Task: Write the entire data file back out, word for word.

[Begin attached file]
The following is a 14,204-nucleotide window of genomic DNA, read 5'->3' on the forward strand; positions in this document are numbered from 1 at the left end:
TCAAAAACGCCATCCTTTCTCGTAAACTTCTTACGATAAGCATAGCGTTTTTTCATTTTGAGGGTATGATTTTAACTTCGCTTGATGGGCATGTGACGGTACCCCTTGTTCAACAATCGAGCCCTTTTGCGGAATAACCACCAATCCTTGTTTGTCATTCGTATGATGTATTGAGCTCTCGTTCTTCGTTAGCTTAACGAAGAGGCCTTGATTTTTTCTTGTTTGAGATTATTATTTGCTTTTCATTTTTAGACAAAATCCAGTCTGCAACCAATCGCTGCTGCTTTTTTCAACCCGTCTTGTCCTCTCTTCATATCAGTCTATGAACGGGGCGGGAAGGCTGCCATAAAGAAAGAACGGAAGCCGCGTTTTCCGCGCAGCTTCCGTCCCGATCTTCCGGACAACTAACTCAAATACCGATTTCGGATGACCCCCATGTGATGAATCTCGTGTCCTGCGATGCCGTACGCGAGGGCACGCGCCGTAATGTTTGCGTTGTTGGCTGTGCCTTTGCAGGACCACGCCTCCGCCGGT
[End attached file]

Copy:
The following is a 14,204-nucleotide window of genomic DNA, read 5'->3' on the forward strand; positions in this document are numbered from 1 at the left end:
TCAAAAACGCCATCCTTTCTCGTAAACTTCTTACGATAAGCATAGCGTTTTTTCATTTTGAGGGTATGATTTTAACTTCGCTTGATGGGCATGTGACGGTACCCCTTGTTCAACAATCGAGCCCTTTTGCGGAATAACCACCAATCCTTGTTTGTCATTCGTATGATGTATTGAGCTCTCGTTCTTCGTTAGCTTAACGAAGAGGCCTTGATTTTTTCTTGTTTGAGATTATTATTTGCTTTTCATTTTTAGACAAAATCCAGTCTGCAACCAATCGCTGCTGCTTTTTTCAACCCGTCTTGTCCTCTCTTCATATCAGTCTATGAACGGGGCGGGAAGGCTGCCATAAAGAAAGAACGGAAGCCGCGTTTTCCGCGCAGCTTCCGTCCCGATCTTCCGGACAACTAACTCAAATACCGATTTCGGATGACCCCCATGTGATGAATCTCGTGTCCTGCGATGCCGTACGCGAGGGCACGCGCCGTAATGTTTGCGTTGTTGGCTGTGCCTTTGCAGGACCACGCCTCCGCCGGT